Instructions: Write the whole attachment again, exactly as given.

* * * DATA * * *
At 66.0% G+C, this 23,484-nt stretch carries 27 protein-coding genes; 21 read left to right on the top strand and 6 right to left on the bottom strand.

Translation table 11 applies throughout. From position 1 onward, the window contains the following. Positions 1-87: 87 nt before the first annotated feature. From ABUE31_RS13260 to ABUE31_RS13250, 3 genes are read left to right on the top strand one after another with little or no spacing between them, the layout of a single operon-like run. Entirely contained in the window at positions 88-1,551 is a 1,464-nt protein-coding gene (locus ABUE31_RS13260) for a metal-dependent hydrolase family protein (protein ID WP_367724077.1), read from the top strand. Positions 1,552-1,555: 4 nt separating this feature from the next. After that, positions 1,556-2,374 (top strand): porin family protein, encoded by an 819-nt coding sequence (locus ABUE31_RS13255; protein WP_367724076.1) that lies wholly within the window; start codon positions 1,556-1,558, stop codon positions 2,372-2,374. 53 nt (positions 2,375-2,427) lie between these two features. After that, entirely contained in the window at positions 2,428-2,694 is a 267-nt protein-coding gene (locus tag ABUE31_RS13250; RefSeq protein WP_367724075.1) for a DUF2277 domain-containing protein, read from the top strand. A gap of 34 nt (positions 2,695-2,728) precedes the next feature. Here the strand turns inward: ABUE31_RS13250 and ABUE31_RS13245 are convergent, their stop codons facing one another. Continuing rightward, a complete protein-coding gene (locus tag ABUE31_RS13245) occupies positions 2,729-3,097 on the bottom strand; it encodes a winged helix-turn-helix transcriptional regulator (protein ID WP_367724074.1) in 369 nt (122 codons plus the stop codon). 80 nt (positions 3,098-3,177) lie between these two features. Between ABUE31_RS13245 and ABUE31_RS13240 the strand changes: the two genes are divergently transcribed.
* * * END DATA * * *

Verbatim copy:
At 66.0% G+C, this 23,484-nt stretch carries 27 protein-coding genes; 21 read left to right on the top strand and 6 right to left on the bottom strand.

Translation table 11 applies throughout. From position 1 onward, the window contains the following. Positions 1-87: 87 nt before the first annotated feature. From ABUE31_RS13260 to ABUE31_RS13250, 3 genes are read left to right on the top strand one after another with little or no spacing between them, the layout of a single operon-like run. Entirely contained in the window at positions 88-1,551 is a 1,464-nt protein-coding gene (locus ABUE31_RS13260) for a metal-dependent hydrolase family protein (protein ID WP_367724077.1), read from the top strand. Positions 1,552-1,555: 4 nt separating this feature from the next. After that, positions 1,556-2,374 (top strand): porin family protein, encoded by an 819-nt coding sequence (locus ABUE31_RS13255; protein WP_367724076.1) that lies wholly within the window; start codon positions 1,556-1,558, stop codon positions 2,372-2,374. 53 nt (positions 2,375-2,427) lie between these two features. After that, entirely contained in the window at positions 2,428-2,694 is a 267-nt protein-coding gene (locus tag ABUE31_RS13250; RefSeq protein WP_367724075.1) for a DUF2277 domain-containing protein, read from the top strand. A gap of 34 nt (positions 2,695-2,728) precedes the next feature. Here the strand turns inward: ABUE31_RS13250 and ABUE31_RS13245 are convergent, their stop codons facing one another. Continuing rightward, a complete protein-coding gene (locus tag ABUE31_RS13245) occupies positions 2,729-3,097 on the bottom strand; it encodes a winged helix-turn-helix transcriptional regulator (protein ID WP_367724074.1) in 369 nt (122 codons plus the stop codon). 80 nt (positions 3,098-3,177) lie between these two features. Between ABUE31_RS13245 and ABUE31_RS13240 the strand changes: the two genes are divergently transcribed.